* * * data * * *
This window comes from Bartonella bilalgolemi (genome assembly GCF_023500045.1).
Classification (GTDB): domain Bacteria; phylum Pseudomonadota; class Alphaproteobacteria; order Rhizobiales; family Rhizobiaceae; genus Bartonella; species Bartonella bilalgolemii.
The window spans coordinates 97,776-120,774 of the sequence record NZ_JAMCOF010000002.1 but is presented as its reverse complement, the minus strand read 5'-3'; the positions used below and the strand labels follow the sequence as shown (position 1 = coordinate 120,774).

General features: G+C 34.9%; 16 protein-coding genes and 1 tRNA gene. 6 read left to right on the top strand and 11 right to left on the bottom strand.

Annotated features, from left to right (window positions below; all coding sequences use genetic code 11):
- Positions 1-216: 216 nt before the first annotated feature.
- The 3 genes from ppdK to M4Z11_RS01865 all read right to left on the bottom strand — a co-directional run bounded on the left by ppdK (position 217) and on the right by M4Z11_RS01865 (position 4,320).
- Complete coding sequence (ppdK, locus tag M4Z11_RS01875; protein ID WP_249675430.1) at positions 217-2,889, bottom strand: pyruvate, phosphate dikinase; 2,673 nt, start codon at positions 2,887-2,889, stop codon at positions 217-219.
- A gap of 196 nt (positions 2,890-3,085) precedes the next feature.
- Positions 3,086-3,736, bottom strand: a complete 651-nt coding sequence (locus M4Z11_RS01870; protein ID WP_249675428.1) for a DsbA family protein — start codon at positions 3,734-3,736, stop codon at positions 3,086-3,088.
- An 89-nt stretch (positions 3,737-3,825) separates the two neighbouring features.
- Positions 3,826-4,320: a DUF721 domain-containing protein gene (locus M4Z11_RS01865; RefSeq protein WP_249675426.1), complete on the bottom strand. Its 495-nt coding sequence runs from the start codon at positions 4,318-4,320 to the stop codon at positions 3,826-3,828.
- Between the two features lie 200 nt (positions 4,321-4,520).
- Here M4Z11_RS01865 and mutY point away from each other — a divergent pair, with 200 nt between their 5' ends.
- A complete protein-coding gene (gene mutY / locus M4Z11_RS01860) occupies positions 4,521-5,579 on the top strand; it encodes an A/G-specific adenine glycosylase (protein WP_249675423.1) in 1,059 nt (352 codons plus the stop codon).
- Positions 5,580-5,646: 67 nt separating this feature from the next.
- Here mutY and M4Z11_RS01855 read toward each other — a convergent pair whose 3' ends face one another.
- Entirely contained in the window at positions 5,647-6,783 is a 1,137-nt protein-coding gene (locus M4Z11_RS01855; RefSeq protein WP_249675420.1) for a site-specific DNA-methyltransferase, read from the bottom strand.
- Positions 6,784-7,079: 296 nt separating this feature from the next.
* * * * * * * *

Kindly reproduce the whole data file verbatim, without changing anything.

This window comes from Bartonella bilalgolemi (genome assembly GCF_023500045.1).
Classification (GTDB): domain Bacteria; phylum Pseudomonadota; class Alphaproteobacteria; order Rhizobiales; family Rhizobiaceae; genus Bartonella; species Bartonella bilalgolemii.
The window spans coordinates 97,776-120,774 of the sequence record NZ_JAMCOF010000002.1 but is presented as its reverse complement, the minus strand read 5'-3'; the positions used below and the strand labels follow the sequence as shown (position 1 = coordinate 120,774).

General features: G+C 34.9%; 16 protein-coding genes and 1 tRNA gene. 6 read left to right on the top strand and 11 right to left on the bottom strand.

Annotated features, from left to right (window positions below; all coding sequences use genetic code 11):
- Positions 1-216: 216 nt before the first annotated feature.
- The 3 genes from ppdK to M4Z11_RS01865 all read right to left on the bottom strand — a co-directional run bounded on the left by ppdK (position 217) and on the right by M4Z11_RS01865 (position 4,320).
- Complete coding sequence (ppdK, locus tag M4Z11_RS01875; protein ID WP_249675430.1) at positions 217-2,889, bottom strand: pyruvate, phosphate dikinase; 2,673 nt, start codon at positions 2,887-2,889, stop codon at positions 217-219.
- A gap of 196 nt (positions 2,890-3,085) precedes the next feature.
- Positions 3,086-3,736, bottom strand: a complete 651-nt coding sequence (locus M4Z11_RS01870; protein ID WP_249675428.1) for a DsbA family protein — start codon at positions 3,734-3,736, stop codon at positions 3,086-3,088.
- An 89-nt stretch (positions 3,737-3,825) separates the two neighbouring features.
- Positions 3,826-4,320: a DUF721 domain-containing protein gene (locus M4Z11_RS01865; RefSeq protein WP_249675426.1), complete on the bottom strand. Its 495-nt coding sequence runs from the start codon at positions 4,318-4,320 to the stop codon at positions 3,826-3,828.
- Between the two features lie 200 nt (positions 4,321-4,520).
- Here M4Z11_RS01865 and mutY point away from each other — a divergent pair, with 200 nt between their 5' ends.
- A complete protein-coding gene (gene mutY / locus M4Z11_RS01860) occupies positions 4,521-5,579 on the top strand; it encodes an A/G-specific adenine glycosylase (protein WP_249675423.1) in 1,059 nt (352 codons plus the stop codon).
- Positions 5,580-5,646: 67 nt separating this feature from the next.
- Here mutY and M4Z11_RS01855 read toward each other — a convergent pair whose 3' ends face one another.
- Entirely contained in the window at positions 5,647-6,783 is a 1,137-nt protein-coding gene (locus M4Z11_RS01855; RefSeq protein WP_249675420.1) for a site-specific DNA-methyltransferase, read from the bottom strand.
- Positions 6,784-7,079: 296 nt separating this feature from the next.